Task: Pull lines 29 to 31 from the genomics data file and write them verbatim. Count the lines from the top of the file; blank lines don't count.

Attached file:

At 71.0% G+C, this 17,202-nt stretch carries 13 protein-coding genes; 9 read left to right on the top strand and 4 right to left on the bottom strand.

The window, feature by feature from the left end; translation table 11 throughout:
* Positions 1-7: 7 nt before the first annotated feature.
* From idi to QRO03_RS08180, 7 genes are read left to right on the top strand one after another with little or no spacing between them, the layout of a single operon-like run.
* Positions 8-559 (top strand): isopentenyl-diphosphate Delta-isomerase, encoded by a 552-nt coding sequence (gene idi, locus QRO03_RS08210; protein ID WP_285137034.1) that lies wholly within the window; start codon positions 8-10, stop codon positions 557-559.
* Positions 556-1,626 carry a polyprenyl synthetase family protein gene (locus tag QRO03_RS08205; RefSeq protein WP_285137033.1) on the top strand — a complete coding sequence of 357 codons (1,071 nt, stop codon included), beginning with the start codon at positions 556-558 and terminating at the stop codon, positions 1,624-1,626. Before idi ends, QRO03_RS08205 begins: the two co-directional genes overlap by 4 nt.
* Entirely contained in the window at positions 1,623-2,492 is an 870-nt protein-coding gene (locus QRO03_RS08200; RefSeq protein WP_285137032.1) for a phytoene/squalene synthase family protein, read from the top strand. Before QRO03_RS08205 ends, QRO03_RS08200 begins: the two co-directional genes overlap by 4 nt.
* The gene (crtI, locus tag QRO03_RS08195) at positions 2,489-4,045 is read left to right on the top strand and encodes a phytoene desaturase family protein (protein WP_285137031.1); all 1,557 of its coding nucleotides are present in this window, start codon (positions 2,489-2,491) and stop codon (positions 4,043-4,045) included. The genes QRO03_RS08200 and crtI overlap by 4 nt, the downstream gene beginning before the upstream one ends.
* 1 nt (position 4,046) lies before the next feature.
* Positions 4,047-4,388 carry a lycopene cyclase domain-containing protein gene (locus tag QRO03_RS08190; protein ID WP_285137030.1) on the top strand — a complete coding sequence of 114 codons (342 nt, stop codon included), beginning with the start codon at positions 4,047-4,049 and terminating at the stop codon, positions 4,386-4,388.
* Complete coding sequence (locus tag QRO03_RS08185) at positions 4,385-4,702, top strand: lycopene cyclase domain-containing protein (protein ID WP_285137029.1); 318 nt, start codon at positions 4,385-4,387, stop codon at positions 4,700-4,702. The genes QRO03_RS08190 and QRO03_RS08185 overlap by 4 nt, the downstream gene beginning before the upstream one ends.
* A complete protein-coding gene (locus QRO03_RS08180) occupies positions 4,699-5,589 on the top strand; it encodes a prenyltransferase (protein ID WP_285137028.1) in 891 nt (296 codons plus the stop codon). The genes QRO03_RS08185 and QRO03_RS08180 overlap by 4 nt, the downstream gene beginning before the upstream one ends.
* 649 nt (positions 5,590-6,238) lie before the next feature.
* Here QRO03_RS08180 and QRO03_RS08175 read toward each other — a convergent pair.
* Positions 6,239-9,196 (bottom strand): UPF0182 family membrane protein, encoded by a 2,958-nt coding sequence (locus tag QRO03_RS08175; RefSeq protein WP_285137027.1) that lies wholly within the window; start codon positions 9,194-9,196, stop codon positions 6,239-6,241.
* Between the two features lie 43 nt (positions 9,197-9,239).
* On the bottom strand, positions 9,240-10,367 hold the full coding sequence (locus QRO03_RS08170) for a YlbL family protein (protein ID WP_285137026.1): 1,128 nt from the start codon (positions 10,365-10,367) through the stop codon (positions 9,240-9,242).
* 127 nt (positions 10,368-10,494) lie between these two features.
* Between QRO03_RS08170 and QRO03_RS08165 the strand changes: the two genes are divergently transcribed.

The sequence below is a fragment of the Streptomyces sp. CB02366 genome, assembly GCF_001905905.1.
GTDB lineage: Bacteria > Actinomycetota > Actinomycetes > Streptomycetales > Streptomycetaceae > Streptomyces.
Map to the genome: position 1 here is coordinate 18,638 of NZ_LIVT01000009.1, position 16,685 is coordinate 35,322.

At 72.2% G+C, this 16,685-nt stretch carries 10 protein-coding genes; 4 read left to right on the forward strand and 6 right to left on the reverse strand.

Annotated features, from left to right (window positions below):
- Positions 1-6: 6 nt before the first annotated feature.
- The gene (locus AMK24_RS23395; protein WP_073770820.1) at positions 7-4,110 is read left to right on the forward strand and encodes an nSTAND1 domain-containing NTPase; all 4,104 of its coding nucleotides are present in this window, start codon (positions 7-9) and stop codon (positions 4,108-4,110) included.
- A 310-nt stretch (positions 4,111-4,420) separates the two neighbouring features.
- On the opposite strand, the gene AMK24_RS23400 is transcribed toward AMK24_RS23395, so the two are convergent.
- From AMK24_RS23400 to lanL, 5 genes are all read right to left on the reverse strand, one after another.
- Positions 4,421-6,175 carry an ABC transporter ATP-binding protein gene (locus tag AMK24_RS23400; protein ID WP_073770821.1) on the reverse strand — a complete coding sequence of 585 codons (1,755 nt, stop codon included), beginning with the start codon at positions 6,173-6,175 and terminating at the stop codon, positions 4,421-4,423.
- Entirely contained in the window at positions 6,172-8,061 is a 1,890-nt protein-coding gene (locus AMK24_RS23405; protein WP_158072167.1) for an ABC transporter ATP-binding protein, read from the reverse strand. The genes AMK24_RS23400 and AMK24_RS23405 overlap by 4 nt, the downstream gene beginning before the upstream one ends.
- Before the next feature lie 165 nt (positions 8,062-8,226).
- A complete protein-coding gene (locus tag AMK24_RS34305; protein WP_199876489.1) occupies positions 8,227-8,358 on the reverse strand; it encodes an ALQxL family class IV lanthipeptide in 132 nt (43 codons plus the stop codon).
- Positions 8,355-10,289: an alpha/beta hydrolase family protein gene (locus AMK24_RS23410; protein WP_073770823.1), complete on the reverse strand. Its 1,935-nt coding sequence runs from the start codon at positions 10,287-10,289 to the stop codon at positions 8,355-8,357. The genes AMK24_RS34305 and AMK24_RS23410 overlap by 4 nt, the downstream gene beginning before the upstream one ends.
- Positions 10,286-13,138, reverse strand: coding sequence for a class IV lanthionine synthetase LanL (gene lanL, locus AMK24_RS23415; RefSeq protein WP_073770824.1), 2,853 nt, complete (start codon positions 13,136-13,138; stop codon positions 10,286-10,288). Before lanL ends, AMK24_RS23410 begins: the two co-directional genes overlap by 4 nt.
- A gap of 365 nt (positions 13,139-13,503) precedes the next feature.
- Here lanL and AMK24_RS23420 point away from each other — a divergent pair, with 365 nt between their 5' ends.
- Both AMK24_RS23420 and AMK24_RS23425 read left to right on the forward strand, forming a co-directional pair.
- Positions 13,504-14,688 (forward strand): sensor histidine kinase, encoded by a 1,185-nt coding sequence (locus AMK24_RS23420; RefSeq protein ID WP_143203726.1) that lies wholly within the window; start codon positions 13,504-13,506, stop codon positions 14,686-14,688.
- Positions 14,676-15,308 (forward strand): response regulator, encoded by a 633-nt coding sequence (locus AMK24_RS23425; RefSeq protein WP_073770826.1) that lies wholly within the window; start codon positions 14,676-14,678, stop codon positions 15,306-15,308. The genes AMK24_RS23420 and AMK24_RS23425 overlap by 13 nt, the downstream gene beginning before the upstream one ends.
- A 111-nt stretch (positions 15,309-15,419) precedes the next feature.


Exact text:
- From AMK24_RS23400 to lanL, 5 genes are all read right to left on the reverse strand, one after another.
- Positions 4,421-6,175 carry an ABC transporter ATP-binding protein gene (locus tag AMK24_RS23400; protein ID WP_073770821.1) on the reverse strand — a complete coding sequence of 585 codons (1,755 nt, stop codon included), beginning with the start codon at positions 6,173-6,175 and terminating at the stop codon, positions 4,421-4,423.
- Entirely contained in the window at positions 6,172-8,061 is a 1,890-nt protein-coding gene (locus AMK24_RS23405; protein WP_158072167.1) for an ABC transporter ATP-binding protein, read from the reverse strand. The genes AMK24_RS23400 and AMK24_RS23405 overlap by 4 nt, the downstream gene beginning before the upstream one ends.